Oct 20

OECD reform on BEPS

OECD reform on BEPS

On 5 October 2015, the OECD published the final reports of the OECD/G20 Base Erosion and Profit Shifting (“BEPS”) project, which is consists of a package of measures for a coordinated international approach to reform the international tax system. The BEPS refers to the global effect of multinational companies’ tax avoidance strategies on national tax bases. For instance, in the US, the country’s biggest 500 companies hold over 2.1 trillion dollars in offshore accounts, causing a 620 billion dollars in losses for the US government.

The package offered by the BEPS project, will be discussed by the G20 ministers of finance on 8 October 2015. The combination of proposed anti-abuse rules and increased transparency will have significant implications for numerous companies operating in multiple jurisdictions. The OECD/G20 member states have committed to consistent implementation in the areas of preventing tax treaty shopping, Country-by-Country Reporting, combatting harmful tax practices and improving dispute resolution, whereas in other areas, such as hybrid mismatch arrangements, CFC and interest deductibility, they have agreed on a “softer” general tax policy direction.

Furthermore, the OECD/G20 member countries are intending to develop a framework for extending the implementation of BEPS measures to non-OECD and non-G20 countries. It is still difficult to predict whether and to what extent countries will accept harmonization of international tax standards, in particular with regard to the Actions that have not resulted in minimum standards. The reports specify the final BEPS package for reform of the international tax system to tackle tax avoidance. The package includes 15 actions that will be on the agenda:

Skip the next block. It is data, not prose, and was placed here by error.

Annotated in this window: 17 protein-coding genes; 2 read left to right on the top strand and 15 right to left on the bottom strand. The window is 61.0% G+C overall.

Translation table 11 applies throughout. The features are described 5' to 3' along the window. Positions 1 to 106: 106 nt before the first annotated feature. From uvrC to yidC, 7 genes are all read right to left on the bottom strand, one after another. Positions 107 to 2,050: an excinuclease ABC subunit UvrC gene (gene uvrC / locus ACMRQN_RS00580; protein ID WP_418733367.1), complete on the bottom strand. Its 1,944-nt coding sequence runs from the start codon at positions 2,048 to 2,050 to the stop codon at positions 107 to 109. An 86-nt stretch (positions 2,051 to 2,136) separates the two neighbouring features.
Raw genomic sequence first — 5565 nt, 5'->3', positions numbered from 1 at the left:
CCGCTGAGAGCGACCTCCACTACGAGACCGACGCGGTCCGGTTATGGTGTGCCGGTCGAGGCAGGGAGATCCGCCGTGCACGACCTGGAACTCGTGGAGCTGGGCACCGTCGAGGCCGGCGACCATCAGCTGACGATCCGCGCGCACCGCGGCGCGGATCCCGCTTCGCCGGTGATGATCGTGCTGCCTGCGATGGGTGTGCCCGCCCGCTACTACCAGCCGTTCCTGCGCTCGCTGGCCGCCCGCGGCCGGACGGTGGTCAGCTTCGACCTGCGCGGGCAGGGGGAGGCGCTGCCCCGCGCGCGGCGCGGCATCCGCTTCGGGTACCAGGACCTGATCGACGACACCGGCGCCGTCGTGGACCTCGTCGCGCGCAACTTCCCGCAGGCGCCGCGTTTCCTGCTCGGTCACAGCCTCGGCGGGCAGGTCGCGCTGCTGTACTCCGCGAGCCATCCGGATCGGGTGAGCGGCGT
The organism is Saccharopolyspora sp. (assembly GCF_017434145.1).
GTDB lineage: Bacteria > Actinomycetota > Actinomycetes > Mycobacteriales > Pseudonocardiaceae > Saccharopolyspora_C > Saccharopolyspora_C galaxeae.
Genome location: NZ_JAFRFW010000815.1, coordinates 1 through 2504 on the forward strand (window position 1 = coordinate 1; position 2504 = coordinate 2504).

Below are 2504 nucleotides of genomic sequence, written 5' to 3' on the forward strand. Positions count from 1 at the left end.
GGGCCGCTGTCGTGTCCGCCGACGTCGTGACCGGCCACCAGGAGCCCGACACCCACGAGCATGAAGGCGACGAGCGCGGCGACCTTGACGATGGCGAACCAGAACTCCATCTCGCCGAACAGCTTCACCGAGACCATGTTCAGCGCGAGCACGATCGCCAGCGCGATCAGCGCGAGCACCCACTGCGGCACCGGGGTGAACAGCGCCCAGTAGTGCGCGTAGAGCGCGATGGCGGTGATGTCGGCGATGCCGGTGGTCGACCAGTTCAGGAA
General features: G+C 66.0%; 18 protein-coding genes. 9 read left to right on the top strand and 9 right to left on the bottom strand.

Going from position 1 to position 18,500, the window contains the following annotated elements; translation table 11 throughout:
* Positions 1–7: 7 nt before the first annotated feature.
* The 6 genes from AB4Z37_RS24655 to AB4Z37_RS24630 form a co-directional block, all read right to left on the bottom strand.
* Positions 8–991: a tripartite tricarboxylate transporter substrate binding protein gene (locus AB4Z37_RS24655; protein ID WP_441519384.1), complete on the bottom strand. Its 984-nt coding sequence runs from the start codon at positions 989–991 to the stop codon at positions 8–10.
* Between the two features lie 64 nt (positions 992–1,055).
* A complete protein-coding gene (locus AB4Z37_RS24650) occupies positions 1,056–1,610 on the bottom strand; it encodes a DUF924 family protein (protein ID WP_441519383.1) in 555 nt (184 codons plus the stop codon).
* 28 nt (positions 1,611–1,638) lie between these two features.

• Action 1: Addressing tax challenges of Digital economy.
  • Action 2: Neutralizing the effects of hybrid mismatch arrangements.
  • Action 3: Designing effective controlled foreign policy rules.
  • Action 4: Limiting base erosion involving interest deductions and other financial payments.
  • Action 5: Countering harmful tax practices more effectively, taking into account transparency and substance.
  • Action 6: Preventing the granting of treaty benefits in inappropriate circumstances.
  • Action 7: Preventing the artificial avoidance of permanent establishment status.
  • Actions 8-10: Guidance on transfer pricing aspects of intangibles.
  • Action 11: Measuring and monitoring BEPS.
  • Action 12: Mandatory disclosure rules.
  • Action 13: Guidance on transfer pricing documentation and country-by-country reporting.
  • Action 14: Making dispute resolution mechanisms more effective.
  • Action 15: Developing a multilateral instrument to modify bilateral tax treaties.